If you start to look for messaging libraries and frameworks you see no end. There are so many of them outside covering different aspects of the message problem. It was very time consuming trying out some of them, but the most difficult part was to understand the basics first. I was reading and trying different pattern from simple request <=>response to more advanced poller and actor models – and there was no light at the end of this tunnel. This topic is sooo complex and exciting. After a while I decided to reduce my effort in this and forced me to stay focused on what I really need to start.
Here is small list of messaging libs I came across. If you feel I has overseen a tool which is worth to be mentioned, let me know and I would add it!
MSMQ comes with all Windows systems by default. It provides reliable messaging and has good performance too. Fortunately there is a very good blog post explains well how it works: What Is MSMQ? There is nothing to add from my side.
ZeroMQ is a lightweight message library written in C, with outstanding performance. You can build quite simple communication pattern or very sophisticated high performance networks. By default it comes brokerless, that means app A can talk to app B directly without something in the middle. This enables very direct and fast communication. But you can build a broker into you network with ease too. Anyway, if you want to learn more about how messaging works in general read the ZeroMQ guide -> its a reference!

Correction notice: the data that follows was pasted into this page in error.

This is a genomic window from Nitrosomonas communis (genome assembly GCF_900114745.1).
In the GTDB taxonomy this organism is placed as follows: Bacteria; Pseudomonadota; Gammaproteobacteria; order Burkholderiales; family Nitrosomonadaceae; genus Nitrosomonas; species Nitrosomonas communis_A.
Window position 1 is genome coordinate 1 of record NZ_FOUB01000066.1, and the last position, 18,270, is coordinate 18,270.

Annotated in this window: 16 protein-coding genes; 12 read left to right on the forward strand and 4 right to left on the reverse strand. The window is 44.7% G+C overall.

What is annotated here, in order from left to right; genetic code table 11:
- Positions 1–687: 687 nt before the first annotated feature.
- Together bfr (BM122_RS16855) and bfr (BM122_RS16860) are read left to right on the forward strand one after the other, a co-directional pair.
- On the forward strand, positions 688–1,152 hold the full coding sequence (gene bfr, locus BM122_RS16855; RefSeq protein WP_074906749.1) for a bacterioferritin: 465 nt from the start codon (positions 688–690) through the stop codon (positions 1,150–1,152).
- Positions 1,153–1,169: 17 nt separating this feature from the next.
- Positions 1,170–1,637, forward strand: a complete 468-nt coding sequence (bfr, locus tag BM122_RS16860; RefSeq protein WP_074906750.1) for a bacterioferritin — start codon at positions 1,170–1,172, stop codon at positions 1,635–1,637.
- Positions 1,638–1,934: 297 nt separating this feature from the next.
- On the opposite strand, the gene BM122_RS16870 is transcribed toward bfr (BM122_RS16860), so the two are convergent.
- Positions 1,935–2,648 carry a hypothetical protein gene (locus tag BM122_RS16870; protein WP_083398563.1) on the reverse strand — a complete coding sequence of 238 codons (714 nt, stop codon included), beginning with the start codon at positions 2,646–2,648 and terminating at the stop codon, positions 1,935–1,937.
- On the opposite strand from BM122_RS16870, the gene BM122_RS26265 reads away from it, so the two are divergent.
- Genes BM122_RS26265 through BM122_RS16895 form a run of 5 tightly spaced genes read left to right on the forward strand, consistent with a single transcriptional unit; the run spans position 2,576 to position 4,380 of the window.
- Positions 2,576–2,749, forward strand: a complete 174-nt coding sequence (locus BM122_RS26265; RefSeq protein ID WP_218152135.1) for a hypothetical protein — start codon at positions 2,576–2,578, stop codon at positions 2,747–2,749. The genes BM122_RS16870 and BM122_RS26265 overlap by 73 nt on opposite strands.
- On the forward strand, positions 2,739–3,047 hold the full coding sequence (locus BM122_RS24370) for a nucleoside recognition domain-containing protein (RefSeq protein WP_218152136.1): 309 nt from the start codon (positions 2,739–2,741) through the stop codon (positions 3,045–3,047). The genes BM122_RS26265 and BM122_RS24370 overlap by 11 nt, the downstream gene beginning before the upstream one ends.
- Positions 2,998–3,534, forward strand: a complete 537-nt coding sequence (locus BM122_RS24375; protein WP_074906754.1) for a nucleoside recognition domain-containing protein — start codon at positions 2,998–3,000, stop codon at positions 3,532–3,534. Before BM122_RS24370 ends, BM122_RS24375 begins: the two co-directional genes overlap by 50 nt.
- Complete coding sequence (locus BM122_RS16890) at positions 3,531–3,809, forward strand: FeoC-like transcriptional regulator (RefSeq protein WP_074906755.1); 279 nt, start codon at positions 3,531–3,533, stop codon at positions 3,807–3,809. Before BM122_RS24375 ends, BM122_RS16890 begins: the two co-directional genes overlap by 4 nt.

NetMQ, a C# port of ZeroMQ with an quite active and engaged community. Highly recommended if you go with .Net. If you want, it comes as a Nuget package or you include the source code project into your app. You would get outstanding performance with the end to end managed code experience. Currently what I would use.
RabbitMQ, if you wat to go for a brokered solution, give it a try. Great performance with a nice API. I had a very good experience when I was playing around with it.
ActiveMQ could be your choice if you are with Java or Scala. I have not much experience with it but from what I saw, its worth a look!
Redis is not a data base only. You can use it as message framework too. I never tried this, but in theory is sound really promising. You could easily build you messaging around the Redis database without need using additional tools.
Aeron is a high performance data transfer library. It exists just a couple of month but makes awesome progress. If you are a financial institution with many clients means traffic or you want to go for HFT, this would be you choice. The absolutely cutting edge, the guys from Real Logic care about balancing each Bit… There is a C++ and Java version available. Personally, for my project its not my first choice – think about a 400kW engine in a car with very very small tires;-)
Edit 23.06.2016: There is a .Net version of Aeron out there. Thanks a lot and all best wishes to the creators! Very nice and well structured GitHub repo with many code examples. I will play around with it for sure…
akka is a really interesting piece of technology. It provides an high level abstraction using the actor model. That means, it solves the problem which comes with concurrent and asynchron communication. In short, it helps you to establish reliable parallel and asynchron communication in and between your applications. This is a very interesting concept and I hope later will be time to come into this a little deeper! Akka comes from the Scala inventors and runs in JVM, but there is a .Net port available too.
OK, that’s for now. If you have some comments don’t hesitate to contact me. To get a preview about upcoming topics, please have a look here: Content++.